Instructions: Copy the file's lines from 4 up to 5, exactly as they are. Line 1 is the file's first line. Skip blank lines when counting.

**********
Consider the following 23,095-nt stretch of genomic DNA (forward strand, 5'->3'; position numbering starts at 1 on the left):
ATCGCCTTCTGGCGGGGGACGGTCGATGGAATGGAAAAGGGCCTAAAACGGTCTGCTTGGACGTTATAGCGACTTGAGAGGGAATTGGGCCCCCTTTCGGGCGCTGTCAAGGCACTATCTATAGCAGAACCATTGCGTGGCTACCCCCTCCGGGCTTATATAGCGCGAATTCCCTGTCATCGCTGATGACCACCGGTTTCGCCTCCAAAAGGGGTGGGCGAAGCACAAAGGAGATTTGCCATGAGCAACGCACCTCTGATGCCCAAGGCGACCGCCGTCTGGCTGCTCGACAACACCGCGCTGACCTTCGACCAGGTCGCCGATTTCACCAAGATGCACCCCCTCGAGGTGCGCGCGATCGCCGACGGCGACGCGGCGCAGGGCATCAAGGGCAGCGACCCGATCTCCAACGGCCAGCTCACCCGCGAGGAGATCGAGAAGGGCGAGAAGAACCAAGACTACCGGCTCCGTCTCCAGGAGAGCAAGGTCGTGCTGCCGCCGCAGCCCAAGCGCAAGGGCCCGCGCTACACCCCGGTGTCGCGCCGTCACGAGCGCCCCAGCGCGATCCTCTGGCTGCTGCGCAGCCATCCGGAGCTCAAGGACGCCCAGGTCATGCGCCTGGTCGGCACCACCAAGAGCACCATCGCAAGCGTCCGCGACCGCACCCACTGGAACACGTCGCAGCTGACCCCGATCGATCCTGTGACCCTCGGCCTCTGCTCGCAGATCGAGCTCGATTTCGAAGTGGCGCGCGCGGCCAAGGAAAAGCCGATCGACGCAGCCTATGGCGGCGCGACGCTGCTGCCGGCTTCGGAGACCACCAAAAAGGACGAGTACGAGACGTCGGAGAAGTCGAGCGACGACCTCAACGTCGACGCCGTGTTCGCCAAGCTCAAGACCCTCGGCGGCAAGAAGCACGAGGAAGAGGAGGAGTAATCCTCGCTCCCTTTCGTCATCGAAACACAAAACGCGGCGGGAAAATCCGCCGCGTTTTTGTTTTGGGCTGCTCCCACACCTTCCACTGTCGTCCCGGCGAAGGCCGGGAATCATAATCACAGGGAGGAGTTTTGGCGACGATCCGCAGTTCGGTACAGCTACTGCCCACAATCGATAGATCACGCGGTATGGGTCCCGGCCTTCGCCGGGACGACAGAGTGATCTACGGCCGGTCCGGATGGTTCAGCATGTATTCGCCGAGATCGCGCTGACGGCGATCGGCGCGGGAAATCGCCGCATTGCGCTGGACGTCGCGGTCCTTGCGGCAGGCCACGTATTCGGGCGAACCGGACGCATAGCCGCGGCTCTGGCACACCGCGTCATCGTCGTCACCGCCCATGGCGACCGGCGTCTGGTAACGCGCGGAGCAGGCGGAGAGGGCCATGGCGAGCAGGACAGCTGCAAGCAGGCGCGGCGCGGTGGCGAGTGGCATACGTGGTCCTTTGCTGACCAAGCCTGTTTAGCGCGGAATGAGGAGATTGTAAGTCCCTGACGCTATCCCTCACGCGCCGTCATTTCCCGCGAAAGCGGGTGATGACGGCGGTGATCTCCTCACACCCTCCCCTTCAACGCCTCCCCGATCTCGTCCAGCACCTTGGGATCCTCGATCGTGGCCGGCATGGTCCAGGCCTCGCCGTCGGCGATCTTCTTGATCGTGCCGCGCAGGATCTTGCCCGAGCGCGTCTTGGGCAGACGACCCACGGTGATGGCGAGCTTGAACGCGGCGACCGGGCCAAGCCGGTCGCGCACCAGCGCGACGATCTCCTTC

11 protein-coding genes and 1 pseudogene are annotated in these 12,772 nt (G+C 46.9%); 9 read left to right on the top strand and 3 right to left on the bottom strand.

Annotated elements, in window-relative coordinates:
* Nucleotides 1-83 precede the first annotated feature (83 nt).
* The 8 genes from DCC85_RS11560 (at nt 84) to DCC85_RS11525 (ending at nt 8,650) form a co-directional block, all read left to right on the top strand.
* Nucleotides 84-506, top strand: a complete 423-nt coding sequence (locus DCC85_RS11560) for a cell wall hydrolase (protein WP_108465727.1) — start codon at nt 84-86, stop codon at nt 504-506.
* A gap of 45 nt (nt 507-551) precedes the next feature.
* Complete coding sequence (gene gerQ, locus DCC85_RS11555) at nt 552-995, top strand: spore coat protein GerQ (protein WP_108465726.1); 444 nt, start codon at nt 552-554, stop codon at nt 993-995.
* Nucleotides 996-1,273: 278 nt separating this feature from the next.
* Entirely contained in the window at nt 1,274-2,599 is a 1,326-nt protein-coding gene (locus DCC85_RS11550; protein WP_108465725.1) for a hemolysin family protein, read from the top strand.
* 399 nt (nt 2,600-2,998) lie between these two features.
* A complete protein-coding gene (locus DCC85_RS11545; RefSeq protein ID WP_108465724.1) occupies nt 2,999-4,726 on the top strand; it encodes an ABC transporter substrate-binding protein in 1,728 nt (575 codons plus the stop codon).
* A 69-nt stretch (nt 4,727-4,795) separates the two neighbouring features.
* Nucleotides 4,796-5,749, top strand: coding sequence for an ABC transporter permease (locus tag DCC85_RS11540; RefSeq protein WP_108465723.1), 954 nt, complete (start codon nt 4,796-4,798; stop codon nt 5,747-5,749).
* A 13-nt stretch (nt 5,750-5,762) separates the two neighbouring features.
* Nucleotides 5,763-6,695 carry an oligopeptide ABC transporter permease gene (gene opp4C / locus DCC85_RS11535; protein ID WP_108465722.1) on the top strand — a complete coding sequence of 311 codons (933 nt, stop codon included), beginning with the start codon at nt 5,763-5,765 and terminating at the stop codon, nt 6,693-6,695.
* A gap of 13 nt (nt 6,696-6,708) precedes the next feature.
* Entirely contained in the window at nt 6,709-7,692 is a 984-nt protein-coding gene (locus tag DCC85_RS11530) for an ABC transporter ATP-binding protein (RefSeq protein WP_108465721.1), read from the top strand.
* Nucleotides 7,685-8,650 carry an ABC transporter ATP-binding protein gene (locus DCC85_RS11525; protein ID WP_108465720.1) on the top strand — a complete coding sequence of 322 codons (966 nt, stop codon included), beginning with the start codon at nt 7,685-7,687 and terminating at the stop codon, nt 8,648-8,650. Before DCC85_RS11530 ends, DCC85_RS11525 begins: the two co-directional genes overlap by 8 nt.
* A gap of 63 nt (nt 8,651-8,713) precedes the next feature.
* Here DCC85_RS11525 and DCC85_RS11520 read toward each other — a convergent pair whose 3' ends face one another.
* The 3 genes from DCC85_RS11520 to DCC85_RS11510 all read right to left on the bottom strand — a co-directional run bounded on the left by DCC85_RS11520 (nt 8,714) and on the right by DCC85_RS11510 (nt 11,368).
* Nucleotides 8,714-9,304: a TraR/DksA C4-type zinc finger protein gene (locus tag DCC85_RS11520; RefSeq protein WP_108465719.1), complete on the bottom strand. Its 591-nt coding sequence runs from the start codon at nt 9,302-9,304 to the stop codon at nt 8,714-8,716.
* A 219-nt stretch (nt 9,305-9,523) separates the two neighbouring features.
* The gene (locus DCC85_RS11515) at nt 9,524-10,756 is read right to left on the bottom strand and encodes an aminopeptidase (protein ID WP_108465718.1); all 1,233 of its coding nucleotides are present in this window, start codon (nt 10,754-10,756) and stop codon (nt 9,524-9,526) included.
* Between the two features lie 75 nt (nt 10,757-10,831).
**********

Annotated elements, in window-relative coordinates:
* Nucleotides 1-83 precede the first annotated feature (83 nt).